This Is the Reason the S&P 500 Is Sending Mixed Signals


The simple fact that the broad-based S&P 500 didn't nosedive this morning is a testament to investor optimism. Fiscal cliff negotiations are going absolutely nowhere, as President Obama has made his position clear that he won't sign into law any compromise that doesn't include higher taxation on the wealthy.

In addition, the news out of Italy that current Prime Minister Mario Monti is planning to step down early would normally have been an impetus to send the markets screaming lower -- but somehow it didn't. Italy is struggling under a crippling amount of debt and attempting to implement aggressive spending cuts, and the departure of its prime minister probably isn't going to sit well with investors in Italy.

On the day, the S&P 500 vacillated within a tight range, finishing up 0.48 points (0.03%) to end at 1,418.55.

Although today wasn't ripe with headline news stories, specialty chip and memory products suppliers Micron Technology and NVIDIA each pushed higher by better than 3%.

Micron's rally came on the heels of a news report from DigiTimes on Friday that highly commoditized DRAM memory chips have seen prices rally significantly off their lows, leading investors to believe that the worst may be over for memory chip producers. Valued at just 85% of book value and 11 times next year's EPS, the price may indeed be right for a Micron rebound.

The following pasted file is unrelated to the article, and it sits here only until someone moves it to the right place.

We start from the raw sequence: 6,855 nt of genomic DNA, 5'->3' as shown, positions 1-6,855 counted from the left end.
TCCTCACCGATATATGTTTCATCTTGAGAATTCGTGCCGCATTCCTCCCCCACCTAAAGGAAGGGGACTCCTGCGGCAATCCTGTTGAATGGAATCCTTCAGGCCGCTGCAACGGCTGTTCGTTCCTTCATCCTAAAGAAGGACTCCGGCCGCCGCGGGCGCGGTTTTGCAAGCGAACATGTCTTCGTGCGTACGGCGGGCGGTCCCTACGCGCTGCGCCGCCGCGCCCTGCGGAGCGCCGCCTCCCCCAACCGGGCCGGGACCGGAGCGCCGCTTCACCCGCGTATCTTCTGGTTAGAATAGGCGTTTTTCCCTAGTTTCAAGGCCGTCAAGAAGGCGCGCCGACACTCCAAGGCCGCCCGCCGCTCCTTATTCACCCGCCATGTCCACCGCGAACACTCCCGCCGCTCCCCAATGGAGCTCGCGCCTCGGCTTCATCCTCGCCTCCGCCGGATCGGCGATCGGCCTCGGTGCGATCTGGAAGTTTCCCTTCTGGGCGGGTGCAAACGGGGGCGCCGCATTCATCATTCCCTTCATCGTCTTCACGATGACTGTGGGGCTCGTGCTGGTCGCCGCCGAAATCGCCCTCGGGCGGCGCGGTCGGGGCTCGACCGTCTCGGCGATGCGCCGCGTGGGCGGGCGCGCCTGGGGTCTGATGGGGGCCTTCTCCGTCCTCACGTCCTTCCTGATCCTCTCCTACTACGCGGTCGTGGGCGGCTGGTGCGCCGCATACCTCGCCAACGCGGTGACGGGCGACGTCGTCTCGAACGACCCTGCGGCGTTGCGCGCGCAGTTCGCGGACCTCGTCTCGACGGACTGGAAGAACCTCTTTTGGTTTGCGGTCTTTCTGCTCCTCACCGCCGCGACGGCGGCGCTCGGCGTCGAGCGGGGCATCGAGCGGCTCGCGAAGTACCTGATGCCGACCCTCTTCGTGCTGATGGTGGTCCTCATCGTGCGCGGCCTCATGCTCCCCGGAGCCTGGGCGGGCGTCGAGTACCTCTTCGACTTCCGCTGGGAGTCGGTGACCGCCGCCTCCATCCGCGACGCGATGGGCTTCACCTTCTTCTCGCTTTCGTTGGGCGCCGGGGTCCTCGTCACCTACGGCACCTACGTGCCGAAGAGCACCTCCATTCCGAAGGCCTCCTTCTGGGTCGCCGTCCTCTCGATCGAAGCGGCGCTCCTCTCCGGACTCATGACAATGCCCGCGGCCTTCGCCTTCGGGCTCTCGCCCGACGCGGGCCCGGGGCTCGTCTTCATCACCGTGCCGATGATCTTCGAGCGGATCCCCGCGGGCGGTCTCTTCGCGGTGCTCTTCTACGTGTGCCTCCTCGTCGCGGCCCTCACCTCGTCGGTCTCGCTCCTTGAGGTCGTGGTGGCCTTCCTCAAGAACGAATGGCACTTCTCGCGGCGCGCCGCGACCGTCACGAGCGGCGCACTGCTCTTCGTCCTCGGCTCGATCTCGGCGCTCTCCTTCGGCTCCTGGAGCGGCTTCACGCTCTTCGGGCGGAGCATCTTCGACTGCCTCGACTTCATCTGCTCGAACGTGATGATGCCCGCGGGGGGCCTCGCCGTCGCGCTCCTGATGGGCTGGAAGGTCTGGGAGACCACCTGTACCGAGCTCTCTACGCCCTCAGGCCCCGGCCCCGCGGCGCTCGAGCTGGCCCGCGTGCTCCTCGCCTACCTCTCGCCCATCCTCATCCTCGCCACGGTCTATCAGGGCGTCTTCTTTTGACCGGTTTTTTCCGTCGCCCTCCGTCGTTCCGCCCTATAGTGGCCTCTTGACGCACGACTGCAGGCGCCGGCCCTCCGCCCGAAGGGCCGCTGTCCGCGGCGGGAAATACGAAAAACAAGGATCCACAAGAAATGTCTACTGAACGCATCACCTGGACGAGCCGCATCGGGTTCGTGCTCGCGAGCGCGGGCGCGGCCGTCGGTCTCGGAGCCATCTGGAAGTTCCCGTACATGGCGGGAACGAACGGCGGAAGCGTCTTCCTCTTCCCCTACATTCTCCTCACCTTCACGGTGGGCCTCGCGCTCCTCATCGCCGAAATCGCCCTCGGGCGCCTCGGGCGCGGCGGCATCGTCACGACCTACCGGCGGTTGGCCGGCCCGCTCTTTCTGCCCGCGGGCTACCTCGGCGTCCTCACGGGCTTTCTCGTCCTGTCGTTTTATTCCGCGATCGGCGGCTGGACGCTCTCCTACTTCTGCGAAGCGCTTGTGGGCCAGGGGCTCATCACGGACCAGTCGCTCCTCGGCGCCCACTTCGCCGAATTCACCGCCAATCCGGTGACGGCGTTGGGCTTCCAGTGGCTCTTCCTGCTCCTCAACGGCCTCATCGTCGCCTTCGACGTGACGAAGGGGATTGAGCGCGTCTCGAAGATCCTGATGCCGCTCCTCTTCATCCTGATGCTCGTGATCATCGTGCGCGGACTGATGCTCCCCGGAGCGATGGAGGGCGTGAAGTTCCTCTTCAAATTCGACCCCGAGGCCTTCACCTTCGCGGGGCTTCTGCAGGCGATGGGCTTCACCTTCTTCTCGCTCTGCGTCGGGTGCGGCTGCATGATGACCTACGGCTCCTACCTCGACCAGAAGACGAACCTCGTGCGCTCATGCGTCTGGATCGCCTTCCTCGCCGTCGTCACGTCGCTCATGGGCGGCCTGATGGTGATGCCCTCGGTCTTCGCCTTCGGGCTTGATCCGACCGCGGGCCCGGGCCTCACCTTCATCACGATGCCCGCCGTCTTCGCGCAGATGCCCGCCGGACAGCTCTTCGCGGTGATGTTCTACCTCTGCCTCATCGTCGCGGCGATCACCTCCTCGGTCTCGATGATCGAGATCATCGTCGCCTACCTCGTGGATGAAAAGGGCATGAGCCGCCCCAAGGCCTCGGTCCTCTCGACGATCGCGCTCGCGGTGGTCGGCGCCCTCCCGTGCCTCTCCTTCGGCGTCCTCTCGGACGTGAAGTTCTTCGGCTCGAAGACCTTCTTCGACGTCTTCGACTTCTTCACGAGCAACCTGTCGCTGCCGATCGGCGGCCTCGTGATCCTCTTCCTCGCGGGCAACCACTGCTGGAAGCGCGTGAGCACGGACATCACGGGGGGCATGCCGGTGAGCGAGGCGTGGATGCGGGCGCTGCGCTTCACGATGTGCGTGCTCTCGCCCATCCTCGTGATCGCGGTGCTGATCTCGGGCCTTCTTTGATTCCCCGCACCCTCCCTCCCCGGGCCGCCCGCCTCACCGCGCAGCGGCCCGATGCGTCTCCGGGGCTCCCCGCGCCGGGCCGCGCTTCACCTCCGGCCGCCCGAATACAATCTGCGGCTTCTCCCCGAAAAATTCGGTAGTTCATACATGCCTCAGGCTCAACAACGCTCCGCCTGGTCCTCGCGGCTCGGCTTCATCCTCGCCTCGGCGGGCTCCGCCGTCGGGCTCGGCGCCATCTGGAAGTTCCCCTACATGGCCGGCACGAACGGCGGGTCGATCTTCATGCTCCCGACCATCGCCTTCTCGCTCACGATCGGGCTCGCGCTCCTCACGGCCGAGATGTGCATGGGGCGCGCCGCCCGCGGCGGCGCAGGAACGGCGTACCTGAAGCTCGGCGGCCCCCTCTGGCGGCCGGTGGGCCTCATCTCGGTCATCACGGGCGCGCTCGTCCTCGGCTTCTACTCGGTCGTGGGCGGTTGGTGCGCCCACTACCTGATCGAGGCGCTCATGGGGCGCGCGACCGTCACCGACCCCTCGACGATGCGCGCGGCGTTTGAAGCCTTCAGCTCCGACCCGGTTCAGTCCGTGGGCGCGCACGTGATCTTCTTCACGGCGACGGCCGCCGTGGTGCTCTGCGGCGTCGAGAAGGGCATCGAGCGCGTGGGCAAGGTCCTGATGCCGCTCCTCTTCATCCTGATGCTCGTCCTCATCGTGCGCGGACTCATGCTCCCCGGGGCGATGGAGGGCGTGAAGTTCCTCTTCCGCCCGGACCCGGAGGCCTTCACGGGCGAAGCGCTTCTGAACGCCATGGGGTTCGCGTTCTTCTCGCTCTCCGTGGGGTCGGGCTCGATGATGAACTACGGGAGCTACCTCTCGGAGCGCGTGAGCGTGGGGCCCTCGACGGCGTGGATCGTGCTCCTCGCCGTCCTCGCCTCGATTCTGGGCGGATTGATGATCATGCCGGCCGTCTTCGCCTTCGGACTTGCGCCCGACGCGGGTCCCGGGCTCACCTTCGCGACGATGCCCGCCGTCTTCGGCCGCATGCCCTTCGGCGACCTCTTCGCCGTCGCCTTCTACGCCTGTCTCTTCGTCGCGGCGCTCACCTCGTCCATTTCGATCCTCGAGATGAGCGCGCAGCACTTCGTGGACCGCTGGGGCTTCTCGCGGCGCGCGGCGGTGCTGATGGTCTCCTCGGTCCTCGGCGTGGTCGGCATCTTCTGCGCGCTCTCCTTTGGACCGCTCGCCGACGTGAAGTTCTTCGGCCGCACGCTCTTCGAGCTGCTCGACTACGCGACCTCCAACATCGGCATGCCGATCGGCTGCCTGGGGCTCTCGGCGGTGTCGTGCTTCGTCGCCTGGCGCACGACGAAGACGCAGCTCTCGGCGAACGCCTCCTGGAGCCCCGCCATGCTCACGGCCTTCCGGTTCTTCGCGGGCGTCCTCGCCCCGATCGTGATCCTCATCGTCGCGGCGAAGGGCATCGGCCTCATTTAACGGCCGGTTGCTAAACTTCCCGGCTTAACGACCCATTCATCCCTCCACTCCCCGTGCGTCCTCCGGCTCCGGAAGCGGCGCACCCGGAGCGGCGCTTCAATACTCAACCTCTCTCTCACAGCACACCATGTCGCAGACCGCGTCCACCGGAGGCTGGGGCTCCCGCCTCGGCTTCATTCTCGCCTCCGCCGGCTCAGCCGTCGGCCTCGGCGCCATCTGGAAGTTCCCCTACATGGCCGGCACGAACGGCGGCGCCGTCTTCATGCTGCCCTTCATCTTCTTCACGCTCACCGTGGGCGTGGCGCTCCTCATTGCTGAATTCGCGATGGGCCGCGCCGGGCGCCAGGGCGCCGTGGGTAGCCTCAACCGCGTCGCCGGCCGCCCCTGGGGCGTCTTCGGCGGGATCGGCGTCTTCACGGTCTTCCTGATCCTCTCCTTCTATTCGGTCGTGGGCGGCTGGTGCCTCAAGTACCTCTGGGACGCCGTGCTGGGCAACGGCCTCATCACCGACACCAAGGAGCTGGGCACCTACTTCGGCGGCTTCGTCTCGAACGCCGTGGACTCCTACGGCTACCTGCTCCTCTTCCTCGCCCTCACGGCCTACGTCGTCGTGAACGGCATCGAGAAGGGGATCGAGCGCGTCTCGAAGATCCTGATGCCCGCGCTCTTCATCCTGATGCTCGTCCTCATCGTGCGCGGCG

NVIDIA's push higher appears to be more Santa Claus-based. NVIDIA, which supplies graphics cards used in smartphones and PC's, will be relying on discounted PC sales and greater access to smartphones to push unit volume through the roof this holiday season. Pricing for NVIDIA's graphics chips, just like Micron's DRAM, is sketchy at best, but demand appears to be strong heading into the holiday season.

Leading to the downside were travel specialists and Expedia , which descended 5% and 3.6%, respectively, following an analyst downgrade by Deutsche Bank on Priceline.

The covering analyst, Ross Sandler, downgraded to "hold" from "buy" and noted that increased competition from Expedia, as well as mobile competition and the potential for Google to enter the playing field, bode poorly for Priceline's immediate growth prospects. Sandler will be looking for international growth to reaccelerate as one key to reverse his near-term pessimism. Poor Expedia was merely an innocent bystander, falling in sympathy with Priceline even though its international growth is outpacing that of Priceline at the moment.

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Fool contributor Sean Williams has no material interest in any companies mentioned in this article. You can follow him on CAPS under the screen name TMFUltraLong, track every pick he makes under the screen name TrackUltraLong, and check him out on Twitter, where he goes by the handle @TMFUltraLong.The Motley Fool owns shares of Google. Motley Fool newsletter services have recommended buying shares of NVIDIA,, and Google, as well as writing puts on NVIDIA. Try any of our Foolish newsletter services free for 30 days. We Fools don't all hold the same opinions, but we all believe that considering a diverse range of insights makes us better investors. The Motley Fool has a disclosure policy.

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